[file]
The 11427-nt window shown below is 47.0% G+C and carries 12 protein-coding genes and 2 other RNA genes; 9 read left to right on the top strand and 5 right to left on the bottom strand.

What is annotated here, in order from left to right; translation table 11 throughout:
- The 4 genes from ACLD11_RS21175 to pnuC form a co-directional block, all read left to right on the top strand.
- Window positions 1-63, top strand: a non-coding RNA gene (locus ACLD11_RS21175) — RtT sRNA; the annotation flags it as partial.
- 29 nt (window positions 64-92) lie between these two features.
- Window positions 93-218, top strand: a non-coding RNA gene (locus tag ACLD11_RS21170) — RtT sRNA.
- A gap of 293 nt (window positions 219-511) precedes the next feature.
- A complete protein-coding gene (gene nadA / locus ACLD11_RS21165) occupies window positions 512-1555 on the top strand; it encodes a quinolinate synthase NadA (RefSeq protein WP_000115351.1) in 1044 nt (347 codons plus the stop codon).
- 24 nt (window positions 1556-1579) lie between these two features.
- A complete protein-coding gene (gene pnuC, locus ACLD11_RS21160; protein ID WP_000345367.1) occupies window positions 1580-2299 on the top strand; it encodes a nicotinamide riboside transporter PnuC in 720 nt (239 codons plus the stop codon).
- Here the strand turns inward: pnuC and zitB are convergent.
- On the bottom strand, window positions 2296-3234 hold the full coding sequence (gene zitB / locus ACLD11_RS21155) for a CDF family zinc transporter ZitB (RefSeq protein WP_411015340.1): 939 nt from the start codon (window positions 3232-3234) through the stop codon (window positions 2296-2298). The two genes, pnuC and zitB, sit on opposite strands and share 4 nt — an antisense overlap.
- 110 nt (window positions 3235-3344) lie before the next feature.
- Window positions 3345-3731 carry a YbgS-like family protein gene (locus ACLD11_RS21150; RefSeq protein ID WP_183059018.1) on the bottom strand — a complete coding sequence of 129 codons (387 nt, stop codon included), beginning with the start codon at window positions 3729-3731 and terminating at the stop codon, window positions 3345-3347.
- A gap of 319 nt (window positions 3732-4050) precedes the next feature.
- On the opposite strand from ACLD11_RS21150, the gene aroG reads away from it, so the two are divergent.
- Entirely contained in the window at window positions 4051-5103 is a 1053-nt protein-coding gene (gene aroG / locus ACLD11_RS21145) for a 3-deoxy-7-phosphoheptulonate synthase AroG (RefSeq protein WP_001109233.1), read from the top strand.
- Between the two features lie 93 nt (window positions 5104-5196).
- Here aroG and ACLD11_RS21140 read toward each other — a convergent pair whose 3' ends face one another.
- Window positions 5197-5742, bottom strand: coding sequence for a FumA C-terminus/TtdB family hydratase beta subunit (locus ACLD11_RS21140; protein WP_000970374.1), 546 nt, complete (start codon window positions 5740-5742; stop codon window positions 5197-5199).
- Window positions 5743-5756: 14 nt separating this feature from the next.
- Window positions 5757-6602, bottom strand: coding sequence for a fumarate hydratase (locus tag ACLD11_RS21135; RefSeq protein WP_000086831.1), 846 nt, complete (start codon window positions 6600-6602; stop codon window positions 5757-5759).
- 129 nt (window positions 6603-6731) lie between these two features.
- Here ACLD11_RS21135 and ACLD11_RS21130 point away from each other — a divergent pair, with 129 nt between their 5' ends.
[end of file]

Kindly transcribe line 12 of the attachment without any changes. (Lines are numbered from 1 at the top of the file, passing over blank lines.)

- On the bottom strand, window positions 2296-3234 hold the full coding sequence (gene zitB / locus ACLD11_RS21155) for a CDF family zinc transporter ZitB (RefSeq protein WP_411015340.1): 939 nt from the start codon (window positions 3232-3234) through the stop codon (window positions 2296-2298). The two genes, pnuC and zitB, sit on opposite strands and share 4 nt — an antisense overlap.